Closer look at the franchise tag

February, 17, 2010
2/17/10
9:20
AM ET
NFL teams have until Feb. 25 to designate franchise and transition players.

The date could pass without much fanfare in the NFC West.

The 49ers are expected to name nose tackle Aubrayo Franklin their franchise player. Rules would require the 49ers to offer a one-year deal worth the average of the top five salaries for defensive tackles. That average is $7,003,000 -- lots of money, but less than teams must offer franchise players at seven of the 10 other positions (see chart below).

Franklin has never been named a franchise player. Salaries increase for players named franchise players for the second and third times.

For example, the Cardinals would have to extend a one-year, $16.405 million offer to Karlos Dansby if they chose to name him their franchise player for a third time. That's because three-time franchise players can receive the average of the five highest salaries at the highest-paid position, in this case quarterback. That stipulation came into play after the Seahawks made Walter Jones a three-time franchise player in 2004.

Article XX of the collective bargaining agreement, amended in 2006 and available for download here, breaks down the rules this way:

Any Club that designates a player as a Franchise Player for the third time shall, on the date the third such designation is made, be deemed to have tendered the player a one-year NFL Player Contract for the greater of:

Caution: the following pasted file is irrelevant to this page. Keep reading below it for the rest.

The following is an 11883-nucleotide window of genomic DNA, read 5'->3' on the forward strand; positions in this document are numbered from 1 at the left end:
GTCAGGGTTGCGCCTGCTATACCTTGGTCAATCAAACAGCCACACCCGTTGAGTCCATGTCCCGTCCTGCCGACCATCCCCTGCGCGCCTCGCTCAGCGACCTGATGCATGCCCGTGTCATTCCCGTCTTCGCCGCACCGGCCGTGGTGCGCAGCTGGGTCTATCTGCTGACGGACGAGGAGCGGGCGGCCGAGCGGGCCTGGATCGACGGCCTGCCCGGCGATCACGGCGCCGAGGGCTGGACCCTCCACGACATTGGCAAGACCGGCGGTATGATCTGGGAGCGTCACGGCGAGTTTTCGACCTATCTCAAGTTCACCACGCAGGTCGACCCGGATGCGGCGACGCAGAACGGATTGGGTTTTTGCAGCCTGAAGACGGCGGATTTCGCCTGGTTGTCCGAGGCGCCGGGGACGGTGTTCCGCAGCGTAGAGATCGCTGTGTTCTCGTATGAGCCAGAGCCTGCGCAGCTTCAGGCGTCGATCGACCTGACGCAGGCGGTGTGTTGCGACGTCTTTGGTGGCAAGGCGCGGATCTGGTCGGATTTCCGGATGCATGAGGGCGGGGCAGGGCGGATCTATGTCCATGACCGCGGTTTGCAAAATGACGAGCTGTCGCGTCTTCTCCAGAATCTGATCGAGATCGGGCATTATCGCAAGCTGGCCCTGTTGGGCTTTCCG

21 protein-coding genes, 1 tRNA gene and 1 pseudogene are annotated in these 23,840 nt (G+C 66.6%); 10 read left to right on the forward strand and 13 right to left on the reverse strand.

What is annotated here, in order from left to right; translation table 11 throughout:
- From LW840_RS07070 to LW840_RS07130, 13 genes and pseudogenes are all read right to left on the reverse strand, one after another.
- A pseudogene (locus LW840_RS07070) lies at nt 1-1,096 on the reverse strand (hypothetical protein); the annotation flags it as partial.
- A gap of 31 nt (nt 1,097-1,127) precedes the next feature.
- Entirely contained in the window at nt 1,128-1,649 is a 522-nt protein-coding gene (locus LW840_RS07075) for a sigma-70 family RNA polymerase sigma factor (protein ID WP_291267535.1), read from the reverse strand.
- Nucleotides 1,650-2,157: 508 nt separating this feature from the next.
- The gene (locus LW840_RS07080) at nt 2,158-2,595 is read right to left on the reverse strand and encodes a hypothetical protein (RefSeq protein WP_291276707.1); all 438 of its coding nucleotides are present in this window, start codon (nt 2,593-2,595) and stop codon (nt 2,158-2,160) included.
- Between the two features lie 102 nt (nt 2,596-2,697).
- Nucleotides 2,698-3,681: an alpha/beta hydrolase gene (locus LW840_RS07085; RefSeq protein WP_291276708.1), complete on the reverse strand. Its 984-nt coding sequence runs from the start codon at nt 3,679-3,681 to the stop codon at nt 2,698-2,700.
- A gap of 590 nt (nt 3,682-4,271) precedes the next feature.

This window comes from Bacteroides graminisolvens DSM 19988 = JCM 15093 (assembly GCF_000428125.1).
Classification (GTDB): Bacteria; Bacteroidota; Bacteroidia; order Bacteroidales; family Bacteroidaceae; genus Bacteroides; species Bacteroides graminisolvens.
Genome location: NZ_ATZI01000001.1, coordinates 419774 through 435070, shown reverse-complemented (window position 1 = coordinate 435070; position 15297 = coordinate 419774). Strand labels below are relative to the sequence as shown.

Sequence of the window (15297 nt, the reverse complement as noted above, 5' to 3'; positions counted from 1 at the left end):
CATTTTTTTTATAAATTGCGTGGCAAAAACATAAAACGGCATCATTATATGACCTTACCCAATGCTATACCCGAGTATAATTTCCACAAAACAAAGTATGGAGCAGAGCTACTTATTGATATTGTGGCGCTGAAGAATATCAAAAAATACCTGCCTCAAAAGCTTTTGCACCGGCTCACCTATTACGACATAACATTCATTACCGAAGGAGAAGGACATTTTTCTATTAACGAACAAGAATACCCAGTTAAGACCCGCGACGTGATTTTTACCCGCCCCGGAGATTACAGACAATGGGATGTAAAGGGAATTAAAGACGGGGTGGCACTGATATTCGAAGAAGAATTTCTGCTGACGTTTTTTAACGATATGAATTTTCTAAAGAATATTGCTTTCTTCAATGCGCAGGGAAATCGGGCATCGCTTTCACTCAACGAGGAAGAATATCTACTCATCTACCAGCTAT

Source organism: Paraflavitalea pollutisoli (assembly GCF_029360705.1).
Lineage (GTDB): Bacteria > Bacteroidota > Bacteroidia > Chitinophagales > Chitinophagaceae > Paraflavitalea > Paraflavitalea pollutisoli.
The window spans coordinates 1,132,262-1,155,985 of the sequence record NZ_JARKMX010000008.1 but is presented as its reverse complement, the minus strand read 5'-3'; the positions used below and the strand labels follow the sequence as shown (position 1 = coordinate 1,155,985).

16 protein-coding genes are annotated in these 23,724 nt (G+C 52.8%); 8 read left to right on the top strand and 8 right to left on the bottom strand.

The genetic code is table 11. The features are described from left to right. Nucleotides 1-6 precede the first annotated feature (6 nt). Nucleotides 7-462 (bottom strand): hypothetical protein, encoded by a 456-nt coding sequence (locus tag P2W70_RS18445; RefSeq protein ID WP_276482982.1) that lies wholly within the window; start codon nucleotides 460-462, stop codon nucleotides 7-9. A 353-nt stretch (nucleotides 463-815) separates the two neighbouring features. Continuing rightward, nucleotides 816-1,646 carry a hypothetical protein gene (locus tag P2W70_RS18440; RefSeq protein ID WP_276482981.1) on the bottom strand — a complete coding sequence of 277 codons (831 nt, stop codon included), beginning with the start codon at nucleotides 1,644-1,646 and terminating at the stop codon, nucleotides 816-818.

• (1) the average of the five largest Prior Year Salaries for players at the position ... with the highest such average;
  • (2) 120 percent of the average of the five largest Prior Year Salaries for players at the position ... at which the player played the most games during the prior League Year; or
  • (3) 144 percent of his Prior Year Salary.

By way of example, a kicker designated as a Franchise Player for the third time in the 2007 League Year would have a Required Tender equal to the greater of:

  • (i) the average of the five largest 2006 Salaries for quarterbacks;
  • (ii) 120 percent of the average of the five largest 2006 Salaries for kickers;
  • or (iii) 144 percent of the player's own 2006 Salary.

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